3D priting with moondust.

(Image credit: Thanos Goulas)

3D printing also has the added benefit of working with minimal human involvement. You can just set it to print and wait for the finished product. This means it can even be operated remotely. In theory, you could send a 3D printer to the moon (or any other space destination) ahead of a human crew and it could start manufacturing structures before the astronauts even arrived.

There are, of course, significant challenges. 3D printing has primarily been developed for use on Earth, relying on certain consistent levels of gravity and temperature to operate as designed. So far it uses materials significantly less complex than those found on the surface of the moon or Mars.

Printing with moondust

The moon is covered in regolith, a loose, powdery material formed from millions of years of meteors bombarding the moon’s surface. This has slowly transformed the top layers of bedrock into a soil-like material made from grains less than a few millimetres across. While you could in theory use regolith for additive manufacturin, for 3D-printed houses or even more basic components such as bricks and cement you would need additional materials from Earth to mix with the regolith such as liquid binders.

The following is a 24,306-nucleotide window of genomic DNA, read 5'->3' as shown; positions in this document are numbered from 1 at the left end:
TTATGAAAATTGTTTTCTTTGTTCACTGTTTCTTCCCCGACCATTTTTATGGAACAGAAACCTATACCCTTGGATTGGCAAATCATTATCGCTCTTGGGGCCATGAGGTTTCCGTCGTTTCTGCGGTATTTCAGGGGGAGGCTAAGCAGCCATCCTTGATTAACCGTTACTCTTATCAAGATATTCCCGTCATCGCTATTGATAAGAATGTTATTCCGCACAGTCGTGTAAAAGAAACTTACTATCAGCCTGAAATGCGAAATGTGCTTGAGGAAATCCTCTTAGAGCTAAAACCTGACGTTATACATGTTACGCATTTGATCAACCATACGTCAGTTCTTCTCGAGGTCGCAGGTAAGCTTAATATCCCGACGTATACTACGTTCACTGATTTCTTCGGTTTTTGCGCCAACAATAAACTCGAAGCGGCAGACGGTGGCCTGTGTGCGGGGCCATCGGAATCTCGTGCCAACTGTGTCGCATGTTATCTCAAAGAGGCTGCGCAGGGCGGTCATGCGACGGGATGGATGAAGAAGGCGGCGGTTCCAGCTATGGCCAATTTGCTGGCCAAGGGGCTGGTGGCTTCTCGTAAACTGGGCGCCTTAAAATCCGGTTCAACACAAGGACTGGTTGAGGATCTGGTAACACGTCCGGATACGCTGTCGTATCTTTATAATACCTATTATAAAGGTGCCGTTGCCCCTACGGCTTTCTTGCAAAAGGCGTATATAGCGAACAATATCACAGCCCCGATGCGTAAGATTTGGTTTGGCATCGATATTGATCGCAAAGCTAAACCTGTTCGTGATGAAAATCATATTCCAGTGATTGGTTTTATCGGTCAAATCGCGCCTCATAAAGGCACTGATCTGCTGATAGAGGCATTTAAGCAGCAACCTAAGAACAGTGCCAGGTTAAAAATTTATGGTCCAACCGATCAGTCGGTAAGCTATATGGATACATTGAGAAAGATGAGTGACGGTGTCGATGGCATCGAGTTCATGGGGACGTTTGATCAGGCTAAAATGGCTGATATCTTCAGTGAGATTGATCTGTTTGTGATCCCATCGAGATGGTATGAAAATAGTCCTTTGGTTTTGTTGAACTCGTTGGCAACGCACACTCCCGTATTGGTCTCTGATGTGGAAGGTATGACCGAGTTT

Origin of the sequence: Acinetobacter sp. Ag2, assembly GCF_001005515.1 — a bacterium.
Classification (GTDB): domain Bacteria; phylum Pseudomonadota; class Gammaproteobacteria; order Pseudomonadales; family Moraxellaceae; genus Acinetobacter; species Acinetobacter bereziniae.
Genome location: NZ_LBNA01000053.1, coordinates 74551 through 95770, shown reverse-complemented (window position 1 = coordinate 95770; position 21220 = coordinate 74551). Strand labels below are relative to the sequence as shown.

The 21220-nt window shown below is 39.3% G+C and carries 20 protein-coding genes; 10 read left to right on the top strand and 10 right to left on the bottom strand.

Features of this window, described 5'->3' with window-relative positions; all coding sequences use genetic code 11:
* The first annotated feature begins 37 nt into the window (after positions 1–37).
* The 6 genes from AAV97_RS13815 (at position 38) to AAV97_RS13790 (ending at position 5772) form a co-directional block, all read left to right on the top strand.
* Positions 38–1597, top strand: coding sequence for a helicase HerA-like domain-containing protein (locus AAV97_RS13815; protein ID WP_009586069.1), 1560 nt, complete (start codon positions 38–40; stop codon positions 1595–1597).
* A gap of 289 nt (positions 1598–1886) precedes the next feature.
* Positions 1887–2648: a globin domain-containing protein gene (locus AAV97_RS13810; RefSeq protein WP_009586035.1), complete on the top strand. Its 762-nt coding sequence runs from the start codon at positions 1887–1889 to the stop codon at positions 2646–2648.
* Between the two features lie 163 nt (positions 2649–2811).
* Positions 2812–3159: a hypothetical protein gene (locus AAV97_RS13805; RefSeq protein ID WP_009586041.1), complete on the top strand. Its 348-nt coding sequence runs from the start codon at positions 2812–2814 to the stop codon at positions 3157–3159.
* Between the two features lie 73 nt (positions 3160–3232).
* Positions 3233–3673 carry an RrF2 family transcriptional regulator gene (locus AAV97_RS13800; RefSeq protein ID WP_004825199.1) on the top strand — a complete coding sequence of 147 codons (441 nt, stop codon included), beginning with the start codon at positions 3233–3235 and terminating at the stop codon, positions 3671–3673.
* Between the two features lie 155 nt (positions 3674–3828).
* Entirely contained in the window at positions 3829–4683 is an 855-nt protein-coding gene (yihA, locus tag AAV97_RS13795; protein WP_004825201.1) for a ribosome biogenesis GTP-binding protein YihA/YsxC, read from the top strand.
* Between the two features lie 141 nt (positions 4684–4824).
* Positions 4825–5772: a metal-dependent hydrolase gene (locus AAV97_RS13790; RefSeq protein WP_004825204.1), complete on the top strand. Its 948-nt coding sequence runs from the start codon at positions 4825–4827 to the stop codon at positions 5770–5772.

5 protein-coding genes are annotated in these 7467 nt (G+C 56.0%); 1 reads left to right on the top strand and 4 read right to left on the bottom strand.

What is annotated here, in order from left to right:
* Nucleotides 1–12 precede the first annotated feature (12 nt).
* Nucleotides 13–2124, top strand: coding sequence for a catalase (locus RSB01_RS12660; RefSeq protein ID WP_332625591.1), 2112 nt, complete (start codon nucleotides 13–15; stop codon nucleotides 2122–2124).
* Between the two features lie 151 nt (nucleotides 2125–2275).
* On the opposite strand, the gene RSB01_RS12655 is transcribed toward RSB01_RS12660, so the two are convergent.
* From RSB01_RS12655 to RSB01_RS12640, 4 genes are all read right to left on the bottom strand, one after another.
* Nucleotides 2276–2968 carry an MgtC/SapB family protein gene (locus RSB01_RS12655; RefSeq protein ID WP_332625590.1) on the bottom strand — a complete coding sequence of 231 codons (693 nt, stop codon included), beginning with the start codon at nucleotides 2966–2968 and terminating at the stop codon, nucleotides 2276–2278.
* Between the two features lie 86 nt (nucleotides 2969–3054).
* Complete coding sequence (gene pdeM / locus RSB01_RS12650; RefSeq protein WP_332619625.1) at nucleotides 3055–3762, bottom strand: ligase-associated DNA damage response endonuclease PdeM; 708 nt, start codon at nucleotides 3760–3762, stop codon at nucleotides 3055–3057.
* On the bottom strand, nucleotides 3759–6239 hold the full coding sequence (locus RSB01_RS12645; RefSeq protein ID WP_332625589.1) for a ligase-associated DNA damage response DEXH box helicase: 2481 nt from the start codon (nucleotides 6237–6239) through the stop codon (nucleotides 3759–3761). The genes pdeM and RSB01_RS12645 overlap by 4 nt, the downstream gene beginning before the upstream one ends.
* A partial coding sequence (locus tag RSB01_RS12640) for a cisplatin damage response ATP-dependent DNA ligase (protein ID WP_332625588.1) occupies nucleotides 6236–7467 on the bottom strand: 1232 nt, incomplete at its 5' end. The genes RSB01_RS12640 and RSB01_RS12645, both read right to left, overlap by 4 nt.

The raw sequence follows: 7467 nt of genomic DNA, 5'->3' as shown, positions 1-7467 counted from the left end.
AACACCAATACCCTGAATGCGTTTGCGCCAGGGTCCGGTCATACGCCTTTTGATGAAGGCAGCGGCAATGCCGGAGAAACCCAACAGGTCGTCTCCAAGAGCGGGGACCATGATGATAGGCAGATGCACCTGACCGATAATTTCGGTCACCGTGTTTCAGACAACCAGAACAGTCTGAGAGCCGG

My colleagues and I have been looking into ways you could 3D print a range of engineering components using only regolith. Our technique involves using a laser to turn a very small amount of energy into heat that can melt and fuse together grains of regolith to form a thin but solid slice of the material. By repeating this process multiple times and adding more layers in sequence, we can eventually build a three-dimensional object.

3d printing supporting colonizing the moon and mars

Small components could be made quickly and without other materials.

(Image credit: Thanos Goulas)

Each layer is than 1mm in thickness and so building large structures such as walls or complete shelters would take an impractical amount of time. Instead, it’s much better for producing smaller, precisely designed highly detailed objects such as dust or water filters, which typically need holes of less than a micron (0.001 mm). 3D printing would be particularly useful for replicating vital components if they were to become damaged or worn, and needed replacing faster than it would take a supply ship to bring a new one from Earth.